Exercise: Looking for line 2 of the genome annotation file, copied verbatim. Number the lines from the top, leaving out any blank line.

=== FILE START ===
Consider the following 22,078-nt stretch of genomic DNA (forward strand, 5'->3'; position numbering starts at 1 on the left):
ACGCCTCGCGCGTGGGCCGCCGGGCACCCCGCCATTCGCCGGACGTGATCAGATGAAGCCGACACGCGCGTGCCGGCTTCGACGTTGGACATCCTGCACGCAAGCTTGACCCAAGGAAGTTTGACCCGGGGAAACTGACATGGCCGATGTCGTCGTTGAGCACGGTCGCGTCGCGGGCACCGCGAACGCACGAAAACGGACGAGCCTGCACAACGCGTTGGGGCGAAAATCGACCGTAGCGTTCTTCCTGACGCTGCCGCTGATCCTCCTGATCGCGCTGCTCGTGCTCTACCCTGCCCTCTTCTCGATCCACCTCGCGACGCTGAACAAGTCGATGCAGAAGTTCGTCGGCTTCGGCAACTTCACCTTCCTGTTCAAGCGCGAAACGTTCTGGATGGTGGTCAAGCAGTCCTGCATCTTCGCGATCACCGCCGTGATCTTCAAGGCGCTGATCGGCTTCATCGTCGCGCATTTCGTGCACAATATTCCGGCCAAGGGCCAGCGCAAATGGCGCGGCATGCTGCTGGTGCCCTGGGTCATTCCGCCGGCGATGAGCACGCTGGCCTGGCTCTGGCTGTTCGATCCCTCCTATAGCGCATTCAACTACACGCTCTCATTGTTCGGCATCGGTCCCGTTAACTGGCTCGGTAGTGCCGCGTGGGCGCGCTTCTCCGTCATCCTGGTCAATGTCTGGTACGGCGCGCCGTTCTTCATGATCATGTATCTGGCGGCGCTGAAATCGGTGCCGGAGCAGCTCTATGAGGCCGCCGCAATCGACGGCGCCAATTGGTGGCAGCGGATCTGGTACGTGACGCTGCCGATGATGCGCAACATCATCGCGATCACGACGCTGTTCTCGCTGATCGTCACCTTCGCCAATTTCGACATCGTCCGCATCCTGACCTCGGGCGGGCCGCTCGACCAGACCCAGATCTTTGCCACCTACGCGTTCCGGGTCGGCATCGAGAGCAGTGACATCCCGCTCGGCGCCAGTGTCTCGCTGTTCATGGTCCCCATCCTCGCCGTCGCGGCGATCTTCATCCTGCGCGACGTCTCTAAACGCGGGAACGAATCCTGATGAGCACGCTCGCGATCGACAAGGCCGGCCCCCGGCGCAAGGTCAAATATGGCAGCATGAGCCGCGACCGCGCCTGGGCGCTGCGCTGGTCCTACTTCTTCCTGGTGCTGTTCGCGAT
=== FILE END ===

ACGCCTCGCGCGTGGGCCGCCGGGCACCCCGCCATTCGCCGGACGTGATCAGATGAAGCCGACACGCGCGTGCCGGCTTCGACGTTGGACATCCTGCACGCAAGCTTGACCCAAGGAAGTTTGACCCGGGGAAACTGACATGGCCGATGTCGTCGTTGAGCACGGTCGCGTCGCGGGCACCGCGAACGCACGAAAACGGACGAGCCTGCACAACGCGTTGGGGCGAAAATCGACCGTAGCGTTCTTCCTGACGCTGCCGCTGATCCTCCTGATCGCGCTGCTCGTGCTCTACCCTGCCCTCTTCTCGATCCACCTCGCGACGCTGAACAAGTCGATGCAGAAGTTCGTCGGCTTCGGCAACTTCACCTTCCTGTTCAAGCGCGAAACGTTCTGGATGGTGGTCAAGCAGTCCTGCATCTTCGCGATCACCGCCGTGATCTTCAAGGCGCTGATCGGCTTCATCGTCGCGCATTTCGTGCACAATATTCCGGCCAAGGGCCAGCGCAAATGGCGCGGCATGCTGCTGGTGCCCTGGGTCATTCCGCCGGCGATGAGCACGCTGGCCTGGCTCTGGCTGTTCGATCCCTCCTATAGCGCATTCAACTACACGCTCTCATTGTTCGGCATCGGTCCCGTTAACTGGCTCGGTAGTGCCGCGTGGGCGCGCTTCTCCGTCATCCTGGTCAATGTCTGGTACGGCGCGCCGTTCTTCATGATCATGTATCTGGCGGCGCTGAAATCGGTGCCGGAGCAGCTCTATGAGGCCGCCGCAATCGACGGCGCCAATTGGTGGCAGCGGATCTGGTACGTGACGCTGCCGATGATGCGCAACATCATCGCGATCACGACGCTGTTCTCGCTGATCGTCACCTTCGCCAATTTCGACATCGTCCGCATCCTGACCTCGGGCGGGCCGCTCGACCAGACCCAGATCTTTGCCACCTACGCGTTCCGGGTCGGCATCGAGAGCAGTGACATCCCGCTCGGCGCCAGTGTCTCGCTGTTCATGGTCCCCATCCTCGCCGTCGCGGCGATCTTCATCCTGCGCGACGTCTCTAAACGCGGGAACGAATCCTGATGAGCACGCTCGCGATCGACAAGGCCGGCCCCCGGCGCAAGGTCAAATATGGCAGCATGAGCCGCGACCGCGCCTGGGCGCTGCGCTGGTCCTACTTCTTCCTGGTGCTGTTCGCGAT